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Advertising dollars are essential for many businesses to thrive in today’s economy. Yelp has been a platform where anyone can review businesses and recommend them to others, but has long been accused of gaming the system to sell ads, a practice that is at odds with its slogan: “Real People. Real Reviews.”

Several reports have surfaced that businesses that refuse to advertise with Yelp have been penalized. One incident in 2014 involved Dr. No’s Comics and Games SuperStore, a business in Marietta, Georgia, that was hit by the “pay-to-win” scheme. The store had averaged a 4.5 star rating on Yelp, indicating that it was a respected business in the community. However, after store owner Cliff Biggers refused to advertise with Yelp, he saw the average star rating drop. “Yelp didn’t even try to hide the fact that they were offering me improved ratings for ad payments. When I said no, our ratings began to drop,” he said on his personal blog.

Biggers likened it to a cyber version of a protection racket. “A Yelp rep contacted us and offered to improve our positive ratings if we would commit to monthly Yelp advertising for a year. Isn’t that pretty much the same as the old racket of paying a ‘protection fee’ to stop your business from suffering harm? That’s exactly what Yelp is doing to us, and I refuse to be blackmailed for positive ratings,” he said.

Racketeering is the act of fraudulently offering services to solve a problem that does not exist, will not be put into effect, or would not exist if the racket itself doesn’t exist. It is one of the most common forms of criminal activity, and is generally the work of organized crime. While it is illegal per the 1970 Racketeer Influenced and Corrupt Organizations (RICO) Act, a federal appeals court ruled that Yelp’s business practices regarding paying for positive ratings, which Biggers likened to a racket, weren’t illegal.

“As Yelp has the right to charge for legitimate advertising services, the (alleged) threat of economic harm is, at most, hard bargaining,” said Judge Marsha Berzon regarding the case Levitt v. Yelp! Inc. The 3-0 ruling in favor of Yelp has raised questions: are they playing by the same rules as all other businesses are? How trustworthy is a review system that offers higher ratings in exchange for money? Larger forces have been clearly at play, particularly when it comes to why certain reviews are filtered and others are not, a shady practice that Yelp vaguely explains in the below video.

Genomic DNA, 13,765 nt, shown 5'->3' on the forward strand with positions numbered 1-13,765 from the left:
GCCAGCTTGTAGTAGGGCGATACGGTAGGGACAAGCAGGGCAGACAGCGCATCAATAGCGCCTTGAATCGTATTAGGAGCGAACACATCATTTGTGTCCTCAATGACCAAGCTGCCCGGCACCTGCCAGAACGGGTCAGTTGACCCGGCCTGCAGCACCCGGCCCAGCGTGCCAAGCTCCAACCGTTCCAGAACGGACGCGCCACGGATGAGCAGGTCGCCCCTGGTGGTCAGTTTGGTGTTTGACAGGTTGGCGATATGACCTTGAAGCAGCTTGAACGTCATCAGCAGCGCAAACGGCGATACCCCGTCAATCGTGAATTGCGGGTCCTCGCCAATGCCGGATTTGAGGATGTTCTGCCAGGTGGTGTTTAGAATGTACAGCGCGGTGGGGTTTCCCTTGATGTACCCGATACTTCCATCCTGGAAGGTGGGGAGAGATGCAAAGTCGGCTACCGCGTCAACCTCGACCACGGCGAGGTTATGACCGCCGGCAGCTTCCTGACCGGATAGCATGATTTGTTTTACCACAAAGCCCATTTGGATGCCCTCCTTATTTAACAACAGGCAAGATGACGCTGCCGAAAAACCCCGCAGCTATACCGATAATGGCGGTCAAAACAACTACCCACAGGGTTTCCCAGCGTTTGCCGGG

Small business owners involved in a class-action damage suit against Yelp claimed that Yelp’s sales representatives told them their ratings were dependent on whether or not they would buy ads. “I’ve got hundreds of people who have called me with this problem: When they stopped advertising with Yelp, their good reviews got stripped out,” said Lawrence Murray, the lawyer representing these small business owners. “What does it take, to have a gun to their head? This is extortion in any other setting,” he added.

Yelp was quick to respond to the criticism, saying that their review filtering software did not distinguish between advertisers and non-advertisers. “For years, fringe commentators have accused Yelp of altering business ratings for money,” said Aaron Schur, the company’s litigation director. “Yelp has never done this, and individuals making such claims are either misinformed or, more typically, have an axe to grind,” he continued.

However, several plaintiffs have claimed that their five star ratings have disappeared after refusing an ad package from Yelp. San Francisco-based dentist Tracy Chan claimed that several five-star ratings have disappeared from her page, but were restored when she signed an advertising contract with Yelp. Other businesses have also pointed out that competitors had higher ratings because they bought ad packages. Analysts have stated that Yelp also has to maintain credibility with consumers just like any other business.

“On the surface, you’d think this news would be an endorsement for Yelp,” said Brian Blau, research director at Gartner. However, Blau indicated that the “pay-to-win” scheme Yelp is offering businesses is only the tip of the iceberg. “It could leave consumers wondering, if Yelp is permitted to do this, will they? They said they aren’t, but will they in the future? That’s going to be the bigger question,” he said.

By late July, reports surfaced that Yelp was in a “death spiral” when the company reported a second-quarter earnings loss. There were even allegations that founder Jeremy Stoppelman was intending to sell the company. Personnel changes at the company and outrage over Cecil the lion all came together to further damage Yelp’s reputation as a publisher of crowdsourced reviews. An upcoming documentary film, Billion Dollar Bully, intends to highlight Yelp’s dubious business practices.

Given the sudden disappearance of good reviews and the flood of bad reviews that small business owners are reporting when they refuse to buy ads, it might be time for Yelp to change their business practices before they find themselves filtered out of both consumers and businesses’ lives.

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